Fundamentals of fluid mechanics

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John Wiley & Sons Australia, Limited, 2002 - Science - 856 pages
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The Student Study Guide to accompany Fundamentals of Fluid Mechanics 4e features: E-Text. Each new copy of the fourth edition includes a free CD-ROM containing the e-Text-the entire print component of the book in searchable PDF format, plus additional material not in the print version. Fluid Mechanics Phenomena brings fluid mechanics to life! A series of 80 short video segments on the CD illustrate various aspects of real-world fluid mechanics. The videos are linked within the e-Text directly to those sections and problems that will most benefit from these illustrations: Many of the segments show how fluid motion relates to familiar devices and everyday experiences. Each segment also clearly indicates the key fluid mechanics topic being demonstrated and provides a description of the content. Review Problems with Complete Solutions. Each chapter in the e-Text provides students with 10-20 review problems that link directly to complete detailed solutions for extra guidance in problem-solving. In addition, the review problems are identified by the basic principle they demonstrate, allowing students easy reference to areas they need to review. Lab Problems. The e-Text contains 30 extended laboratory problems that involve actual experimental data for simple experiments often found in introductory fluid mechanics labs. The data for these problems is provided in Excel format. Key Words and Topics. Each chapter contains a list of key words and topics. Within the e-Text, the key words and topics are linked directly to where those concepts are explained in the chapter. Great for studying-think flashcards! Summary sentences. A brief summary sentence on each page of the text. An effective reference and resource to students, these sentences help students locate discussions of important concepts. Used as a study tool, the summary sentences guide students to key concept that students need to understand and encourage them to read the text rather than relying on worked out examples.

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User Review  - all4metals - LibraryThing

This is a very good textbook. It provides a great explanation of fluids and has plenty of examples. Read full review



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About the author (2002)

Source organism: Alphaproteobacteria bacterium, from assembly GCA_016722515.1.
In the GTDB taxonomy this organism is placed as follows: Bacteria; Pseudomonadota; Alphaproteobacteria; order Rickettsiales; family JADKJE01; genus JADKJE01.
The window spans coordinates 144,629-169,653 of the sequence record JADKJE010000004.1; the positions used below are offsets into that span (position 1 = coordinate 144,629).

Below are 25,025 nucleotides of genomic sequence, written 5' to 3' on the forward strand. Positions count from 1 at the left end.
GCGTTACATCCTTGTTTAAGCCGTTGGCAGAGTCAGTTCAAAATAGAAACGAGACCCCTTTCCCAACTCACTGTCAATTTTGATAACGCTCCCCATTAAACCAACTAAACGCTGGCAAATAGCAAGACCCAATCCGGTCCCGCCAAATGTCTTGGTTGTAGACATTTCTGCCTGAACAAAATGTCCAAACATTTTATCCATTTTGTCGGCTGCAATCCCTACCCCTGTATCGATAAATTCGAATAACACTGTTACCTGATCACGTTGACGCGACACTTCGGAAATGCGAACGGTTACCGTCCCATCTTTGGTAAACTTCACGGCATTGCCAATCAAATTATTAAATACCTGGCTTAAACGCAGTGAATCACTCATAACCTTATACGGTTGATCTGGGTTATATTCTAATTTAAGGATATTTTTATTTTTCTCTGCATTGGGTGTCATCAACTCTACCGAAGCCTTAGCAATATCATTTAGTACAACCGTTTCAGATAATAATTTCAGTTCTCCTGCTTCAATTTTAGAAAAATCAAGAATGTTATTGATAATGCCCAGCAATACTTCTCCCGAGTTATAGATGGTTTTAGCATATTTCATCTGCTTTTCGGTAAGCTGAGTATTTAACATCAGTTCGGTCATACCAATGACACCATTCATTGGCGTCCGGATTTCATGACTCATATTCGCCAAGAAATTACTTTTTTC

Bruce R. Munson, Professor of Engineering Mechanics at Iowa State University since 1974, received his B.S. and M.S. degrees from Purdue University and his Ph.D. degree from the Aerospace A Engineering and Mechanics Department of the University of Minnesota in 1970. From 1970 to 1974, Dr. Munson was on the mechanical engineering faculty of Duke University. From 1964 o 1966, he worked as an engineer in the jet engine fuel control department of bendix Aerospace Corporation, South Bend, Indiana. Dr. Munson's main professional activity has been in the area of fluid mechanism education and research. He has been responsible for the development of many fluid mechanics courses for studies in civil engineering, mechanical engineering, engineering science, and agricultural engineering and is the recipient of an Iowa State University Superior Engineering Teacher Award and the Iowa State University Alumni Association Faculty Citation. He has authored and coauthored many theoretical and experimental technical papers on hydrodynamic stability, low Reynolds number flow, secondary flow, and the applications on hydrodynamic stability, low Reynolds number flow, secondary flow, and the applications of viscous incompressible flow. He is a member of the American Society of Mechanical Engineers and The American Physical Society. Donald F. Young, Anson Marston Distinguished Professor Emeritus in Engineering, is a Faculty member in the Department of Aerospace Engineering and Engineering Mechanics at Iowa State University. Dr. young received his B.S. degree in mechanical engineering, his M.S. and Ph.D. degrees in theoretical and applied mechanics from Iowa State, and has taught both undergraduate and graduate courses in fluid mechanics for many years. In addition to being named a Distinguished Professor in the College of engineering, Dr. Young has also Received the Standard Oil Foundation Outstanding Teacher Award and the Iowa State University Alumni Association Faculty Citation. He has been engaged in fluid mechanics research for more than 35 years, with special interest in similitude and modeling and the interdisciplinary field o biomedical fluid mechanics. Dr.. Young has contributed to many technical publications and is the author or coauthor of two textbooks on applied mechanics. He is a fellow of the American society of Mechanical Engineers. Theodore H. Okiishi, Associate Dean of Engineering and past Chair of Mechanical engineering at Iowa State university, has taught fluid mechanics courses there since 1967. He received his undergraduate and graduate degrees at Iowa State. Form 1965 to 1967, Dr. Okiishi served as a U.S. Army officer with duty assignments at the National Aeronautics and Space Administration Lewis Research Center, Cleveland, Ohio, where he participated in rocket nozzle heat transfer research, and at the combined Intelligence Center, Saigon, Republic of south Vietnam, where he studied seasonal river flooding problems. Professor Okiishi is active in research on turbomachinery fluid dynamics. He and his graduate students and other colleagues have written a number of journal articles based on their studies. some of these projects have involved significant collaboration with government and industrial laboratory researchers with two technical papers winning the ASME Melville Medal. Dr. Okiishi has received several awards for teaching. He has developed undergraduate and graduate courses in classical fluid dynamics as well as the fluid dynamics of turbomachines. He is a licensed professional engineer. His technical society activities include having been chair of the board of directors of The American society of Mechanical Engineers (ASME) International Gas Turbine Institute. He is a Fellow of  The American Society of (ASME) International  Gas Turbine Institute. He is a Fellow of The American society of Mechanical Engineers and the editor of the Journal of Turbomachinery.